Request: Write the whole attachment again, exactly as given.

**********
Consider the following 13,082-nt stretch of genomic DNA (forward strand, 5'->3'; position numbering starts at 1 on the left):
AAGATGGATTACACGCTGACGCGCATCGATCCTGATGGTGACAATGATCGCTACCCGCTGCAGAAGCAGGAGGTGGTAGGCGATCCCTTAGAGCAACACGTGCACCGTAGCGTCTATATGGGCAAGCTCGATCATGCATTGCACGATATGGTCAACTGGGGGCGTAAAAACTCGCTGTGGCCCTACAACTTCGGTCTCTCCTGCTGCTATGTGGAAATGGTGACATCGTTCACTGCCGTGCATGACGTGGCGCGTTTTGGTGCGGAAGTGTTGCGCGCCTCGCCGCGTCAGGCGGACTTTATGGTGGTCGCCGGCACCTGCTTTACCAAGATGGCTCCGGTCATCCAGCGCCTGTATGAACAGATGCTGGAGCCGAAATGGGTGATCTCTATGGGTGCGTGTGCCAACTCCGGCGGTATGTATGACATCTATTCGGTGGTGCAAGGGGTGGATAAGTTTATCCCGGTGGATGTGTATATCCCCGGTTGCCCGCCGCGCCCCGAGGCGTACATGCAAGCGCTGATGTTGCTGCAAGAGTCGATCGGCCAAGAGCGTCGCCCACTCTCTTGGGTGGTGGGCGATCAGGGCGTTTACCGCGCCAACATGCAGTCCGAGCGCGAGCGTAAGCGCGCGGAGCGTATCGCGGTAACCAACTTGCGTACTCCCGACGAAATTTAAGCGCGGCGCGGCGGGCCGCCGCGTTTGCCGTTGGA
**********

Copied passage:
Consider the following 13,082-nt stretch of genomic DNA (forward strand, 5'->3'; position numbering starts at 1 on the left):
AAGATGGATTACACGCTGACGCGCATCGATCCTGATGGTGACAATGATCGCTACCCGCTGCAGAAGCAGGAGGTGGTAGGCGATCCCTTAGAGCAACACGTGCACCGTAGCGTCTATATGGGCAAGCTCGATCATGCATTGCACGATATGGTCAACTGGGGGCGTAAAAACTCGCTGTGGCCCTACAACTTCGGTCTCTCCTGCTGCTATGTGGAAATGGTGACATCGTTCACTGCCGTGCATGACGTGGCGCGTTTTGGTGCGGAAGTGTTGCGCGCCTCGCCGCGTCAGGCGGACTTTATGGTGGTCGCCGGCACCTGCTTTACCAAGATGGCTCCGGTCATCCAGCGCCTGTATGAACAGATGCTGGAGCCGAAATGGGTGATCTCTATGGGTGCGTGTGCCAACTCCGGCGGTATGTATGACATCTATTCGGTGGTGCAAGGGGTGGATAAGTTTATCCCGGTGGATGTGTATATCCCCGGTTGCCCGCCGCGCCCCGAGGCGTACATGCAAGCGCTGATGTTGCTGCAAGAGTCGATCGGCCAAGAGCGTCGCCCACTCTCTTGGGTGGTGGGCGATCAGGGCGTTTACCGCGCCAACATGCAGTCCGAGCGCGAGCGTAAGCGCGCGGAGCGTATCGCGGTAACCAACTTGCGTACTCCCGACGAAATTTAAGCGCGGCGCGGCGGGCCGCCGCGTTTGCCGTTGGA